The New York Times has a profile of a finalist in the Intel Science Talent Search (for those of you who missed the change, that’s the renamed Westinghouse competition). Newspaper articles — by style less than by design — are often cryptic, and this one notes in a single-sentence paragraph towards the end that the profiled student’s project is “the only behavioral science project among the 40 finalists.”
The article has no more to say on the subject, so we are left to guess what the author found so remarkable about this. It probably does not directly reflect a bias of the judges. I haven’t been to a science fair recently, but I suspect that now, as always, they are dominated by chemistry and biology. When our nations students are steered towards science, the behavioral sciences are an afterthought.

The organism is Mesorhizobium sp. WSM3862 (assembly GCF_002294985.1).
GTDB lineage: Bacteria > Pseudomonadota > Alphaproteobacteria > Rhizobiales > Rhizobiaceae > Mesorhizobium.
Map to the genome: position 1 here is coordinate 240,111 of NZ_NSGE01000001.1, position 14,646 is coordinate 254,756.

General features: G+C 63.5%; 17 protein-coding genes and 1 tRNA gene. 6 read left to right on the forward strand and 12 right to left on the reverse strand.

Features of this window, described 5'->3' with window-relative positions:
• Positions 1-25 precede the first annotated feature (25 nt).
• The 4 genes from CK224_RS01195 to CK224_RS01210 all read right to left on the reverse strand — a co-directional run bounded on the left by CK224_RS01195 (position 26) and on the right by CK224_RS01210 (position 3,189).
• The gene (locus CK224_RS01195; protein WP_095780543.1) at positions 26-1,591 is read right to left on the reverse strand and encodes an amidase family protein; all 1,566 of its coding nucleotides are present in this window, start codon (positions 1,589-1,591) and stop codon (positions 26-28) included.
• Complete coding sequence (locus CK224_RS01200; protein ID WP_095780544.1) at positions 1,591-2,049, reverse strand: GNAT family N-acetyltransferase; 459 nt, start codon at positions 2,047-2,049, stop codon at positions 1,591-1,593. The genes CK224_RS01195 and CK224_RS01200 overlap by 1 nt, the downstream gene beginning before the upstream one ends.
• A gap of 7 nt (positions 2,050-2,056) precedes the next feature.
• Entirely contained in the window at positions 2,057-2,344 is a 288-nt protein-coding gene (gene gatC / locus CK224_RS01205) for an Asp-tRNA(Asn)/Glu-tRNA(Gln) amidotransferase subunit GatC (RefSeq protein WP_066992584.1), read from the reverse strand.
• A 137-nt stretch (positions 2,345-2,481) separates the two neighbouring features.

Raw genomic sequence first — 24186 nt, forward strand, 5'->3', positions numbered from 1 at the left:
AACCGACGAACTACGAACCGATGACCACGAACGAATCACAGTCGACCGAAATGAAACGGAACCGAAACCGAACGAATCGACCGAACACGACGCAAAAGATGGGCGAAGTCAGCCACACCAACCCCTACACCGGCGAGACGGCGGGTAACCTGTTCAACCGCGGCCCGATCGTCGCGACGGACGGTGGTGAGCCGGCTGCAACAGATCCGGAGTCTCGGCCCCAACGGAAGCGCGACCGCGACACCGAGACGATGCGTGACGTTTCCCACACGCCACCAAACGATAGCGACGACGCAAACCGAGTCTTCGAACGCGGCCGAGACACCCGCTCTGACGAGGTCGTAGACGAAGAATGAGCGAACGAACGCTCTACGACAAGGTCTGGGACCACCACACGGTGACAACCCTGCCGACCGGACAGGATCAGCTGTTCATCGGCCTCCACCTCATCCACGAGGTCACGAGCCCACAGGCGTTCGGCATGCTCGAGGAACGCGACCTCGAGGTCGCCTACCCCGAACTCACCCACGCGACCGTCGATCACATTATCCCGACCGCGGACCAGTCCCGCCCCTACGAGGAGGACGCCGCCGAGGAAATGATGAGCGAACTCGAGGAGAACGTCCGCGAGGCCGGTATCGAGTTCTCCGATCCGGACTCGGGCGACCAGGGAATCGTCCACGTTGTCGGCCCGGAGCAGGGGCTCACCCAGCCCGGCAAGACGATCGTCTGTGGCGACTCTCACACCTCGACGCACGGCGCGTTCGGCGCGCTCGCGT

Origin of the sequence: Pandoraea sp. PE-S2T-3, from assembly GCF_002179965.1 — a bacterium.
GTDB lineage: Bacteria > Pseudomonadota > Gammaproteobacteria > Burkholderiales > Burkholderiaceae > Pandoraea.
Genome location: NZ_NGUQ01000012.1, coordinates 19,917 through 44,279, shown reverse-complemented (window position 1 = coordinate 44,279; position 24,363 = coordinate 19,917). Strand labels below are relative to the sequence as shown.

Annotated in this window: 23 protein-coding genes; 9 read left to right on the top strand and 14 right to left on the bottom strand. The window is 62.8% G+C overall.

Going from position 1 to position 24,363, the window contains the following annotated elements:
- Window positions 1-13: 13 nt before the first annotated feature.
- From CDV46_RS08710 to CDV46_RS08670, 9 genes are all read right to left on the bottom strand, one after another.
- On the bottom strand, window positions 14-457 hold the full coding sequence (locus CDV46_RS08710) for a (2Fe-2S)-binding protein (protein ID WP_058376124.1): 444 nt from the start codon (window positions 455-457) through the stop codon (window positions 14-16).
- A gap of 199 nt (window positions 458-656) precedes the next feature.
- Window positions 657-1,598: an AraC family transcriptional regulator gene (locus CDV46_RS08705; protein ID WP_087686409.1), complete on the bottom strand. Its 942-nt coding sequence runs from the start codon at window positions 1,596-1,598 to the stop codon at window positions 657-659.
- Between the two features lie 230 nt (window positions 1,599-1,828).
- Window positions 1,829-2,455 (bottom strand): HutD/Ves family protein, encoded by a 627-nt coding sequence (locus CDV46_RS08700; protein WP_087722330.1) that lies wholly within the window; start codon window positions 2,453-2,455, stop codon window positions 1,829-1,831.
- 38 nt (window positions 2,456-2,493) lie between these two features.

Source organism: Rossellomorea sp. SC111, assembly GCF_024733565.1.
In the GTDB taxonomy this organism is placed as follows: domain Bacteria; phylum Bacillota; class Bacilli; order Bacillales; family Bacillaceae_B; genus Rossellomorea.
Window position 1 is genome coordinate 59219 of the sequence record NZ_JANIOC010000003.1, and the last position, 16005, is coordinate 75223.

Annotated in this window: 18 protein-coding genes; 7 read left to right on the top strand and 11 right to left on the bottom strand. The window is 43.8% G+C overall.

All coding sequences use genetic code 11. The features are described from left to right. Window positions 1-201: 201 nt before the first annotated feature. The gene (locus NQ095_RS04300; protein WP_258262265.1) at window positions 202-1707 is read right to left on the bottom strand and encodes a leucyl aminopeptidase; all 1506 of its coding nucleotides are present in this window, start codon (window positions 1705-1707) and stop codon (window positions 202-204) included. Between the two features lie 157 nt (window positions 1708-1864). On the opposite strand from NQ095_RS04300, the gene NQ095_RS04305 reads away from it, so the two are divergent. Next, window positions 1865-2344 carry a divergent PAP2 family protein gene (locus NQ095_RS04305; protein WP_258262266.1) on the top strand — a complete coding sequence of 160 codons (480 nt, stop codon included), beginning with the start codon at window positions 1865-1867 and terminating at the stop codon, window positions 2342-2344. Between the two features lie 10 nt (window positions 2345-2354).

This is unfortunate. Certainly, we need more talented people entering medical research or developing new energy sources, but recent events also highlight the need for advancements in market forecasting (predict human behavior) and regulatory schema (control human behavior) — just to name a few vexing behavioral science problems.